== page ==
Notes from Windward: #55
The Two Hundred Pound Duck
For millinea, domesticated birds have played a key role in sustaining life close to the land, and it's hard to imagine a viable program of sustainable agriculture that didn't include them. While most everyone knows about egg production and the fact that goose down can be used to make insulative clothing, one of the key uses of domesticated fowl is insect control. While most farms use a range of pesticides to try to control insects, we've found that nothing in a bottle can compare with the impact of flock of hungry hens.
While chickens are the best in the bug department, they aren't as good for other purposes. For sustainable egg production, the argument can be made that ducks are better. While commercial egg farms do use hens, that system depends on the use of grains to provide a sufficiently rich diet, and the vegetarians have a point when they argue that feeding human food to animals inorder to produce meat is inefficient. More people could be fed if those grains where used to feed people directly. A general rule of conversion is that it takes four pounds of grain to grow one pound of meat, and that's the fundamental economic equation behind much of agribusiness.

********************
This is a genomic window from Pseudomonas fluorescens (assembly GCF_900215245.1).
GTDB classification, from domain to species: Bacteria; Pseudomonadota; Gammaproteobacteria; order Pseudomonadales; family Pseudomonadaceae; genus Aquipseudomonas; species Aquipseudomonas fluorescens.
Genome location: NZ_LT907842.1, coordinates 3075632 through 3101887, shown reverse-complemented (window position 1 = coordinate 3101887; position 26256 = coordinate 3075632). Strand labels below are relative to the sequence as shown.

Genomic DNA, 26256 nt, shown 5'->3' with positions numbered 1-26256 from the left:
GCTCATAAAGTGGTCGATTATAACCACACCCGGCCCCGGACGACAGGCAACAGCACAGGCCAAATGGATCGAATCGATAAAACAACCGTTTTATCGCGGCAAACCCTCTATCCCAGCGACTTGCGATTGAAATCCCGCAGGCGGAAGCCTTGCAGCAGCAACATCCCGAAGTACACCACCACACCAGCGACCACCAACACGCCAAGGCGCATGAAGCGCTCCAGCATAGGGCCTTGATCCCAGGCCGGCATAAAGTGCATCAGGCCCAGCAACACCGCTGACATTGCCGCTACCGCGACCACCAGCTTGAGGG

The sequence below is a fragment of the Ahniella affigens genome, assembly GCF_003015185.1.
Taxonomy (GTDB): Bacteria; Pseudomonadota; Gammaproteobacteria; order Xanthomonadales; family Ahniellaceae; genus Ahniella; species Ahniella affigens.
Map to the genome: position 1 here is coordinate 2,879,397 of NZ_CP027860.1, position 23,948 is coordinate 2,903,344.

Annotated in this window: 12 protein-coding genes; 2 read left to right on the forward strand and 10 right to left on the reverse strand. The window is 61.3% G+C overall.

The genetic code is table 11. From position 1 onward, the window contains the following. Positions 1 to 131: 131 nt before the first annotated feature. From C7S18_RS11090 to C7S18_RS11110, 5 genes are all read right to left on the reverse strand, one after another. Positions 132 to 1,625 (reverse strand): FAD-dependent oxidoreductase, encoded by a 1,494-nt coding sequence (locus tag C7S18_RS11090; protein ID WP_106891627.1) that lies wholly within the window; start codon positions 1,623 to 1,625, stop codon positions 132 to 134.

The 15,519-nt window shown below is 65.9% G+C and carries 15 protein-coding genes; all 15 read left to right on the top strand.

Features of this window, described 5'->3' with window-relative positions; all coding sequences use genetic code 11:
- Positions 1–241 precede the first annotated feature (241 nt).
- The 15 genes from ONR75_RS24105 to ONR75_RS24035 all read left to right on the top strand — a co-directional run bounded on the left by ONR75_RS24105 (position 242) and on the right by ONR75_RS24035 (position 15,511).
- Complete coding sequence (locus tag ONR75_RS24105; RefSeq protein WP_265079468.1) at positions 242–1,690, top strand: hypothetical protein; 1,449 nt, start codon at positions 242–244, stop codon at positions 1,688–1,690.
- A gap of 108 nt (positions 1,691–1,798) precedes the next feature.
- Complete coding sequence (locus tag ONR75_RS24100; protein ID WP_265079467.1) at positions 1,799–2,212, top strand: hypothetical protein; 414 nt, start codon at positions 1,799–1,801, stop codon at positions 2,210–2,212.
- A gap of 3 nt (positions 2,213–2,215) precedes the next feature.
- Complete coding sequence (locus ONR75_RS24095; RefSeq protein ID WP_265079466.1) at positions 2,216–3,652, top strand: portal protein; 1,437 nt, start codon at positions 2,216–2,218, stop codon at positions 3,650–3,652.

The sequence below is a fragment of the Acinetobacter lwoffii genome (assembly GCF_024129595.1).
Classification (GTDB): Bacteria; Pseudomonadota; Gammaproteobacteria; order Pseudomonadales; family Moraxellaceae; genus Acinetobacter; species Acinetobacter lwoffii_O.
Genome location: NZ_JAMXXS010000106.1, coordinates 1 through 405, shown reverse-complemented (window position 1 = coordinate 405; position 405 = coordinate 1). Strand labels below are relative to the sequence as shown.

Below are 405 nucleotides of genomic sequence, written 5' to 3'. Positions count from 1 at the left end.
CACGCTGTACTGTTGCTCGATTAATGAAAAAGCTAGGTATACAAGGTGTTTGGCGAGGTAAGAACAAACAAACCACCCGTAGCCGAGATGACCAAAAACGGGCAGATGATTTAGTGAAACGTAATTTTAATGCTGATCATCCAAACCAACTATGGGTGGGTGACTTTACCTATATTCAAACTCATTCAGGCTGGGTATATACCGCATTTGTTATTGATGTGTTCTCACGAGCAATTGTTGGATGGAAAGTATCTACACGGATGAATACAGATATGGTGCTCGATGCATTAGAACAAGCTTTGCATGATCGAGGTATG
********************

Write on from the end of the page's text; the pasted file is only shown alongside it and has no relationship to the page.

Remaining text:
On the other hand, sustainable agriculture doesn't rely on this practice. Rather, it focuses on finding ways to convert things you wouldn't want to eat into things you would like to eat. If you're only tapping one portion of the land's productivity, then you either have to have a lot of land at your disposal, or you have to put some very heavy pressure on what land you have. By maintaining a range of productive processes, you can obtain a sufficient range of products without putting too great a burden on any one segment of your land's biosystem.
Ducks and geese have an advantage over chickens in that their digestive tracts have evolved to be more efficient at grazing. Whereas chickens are omnivores, ducks and geese are mostly herbavores. On a given acre, you can grow grain or you can grow grass; the difference is that you can grow a lot more grass than you can grow grain. If you do grow grain and feed it to chickens, you'll produce a certain amount of eggs and chicken meat, whereas if instead you grow grass and feed it to ducks, you can produce a substantially greater amount of eggs and duck meat.
Since climatic conditions vary greatly from place to place, a wide range of ducks has evolved to fit different niches. We're currently working with two breeds that are considered to be the best at a specific function. The large white ducks are Peking ducks, and their specialty involves the ability to grow to butcher size in as short a time as six weeks. If you're going to feed grain to a duck, then these are the ducks to feed. They're the same age as the smaller, brown ducks in the picture, and they weigh almost twice as much.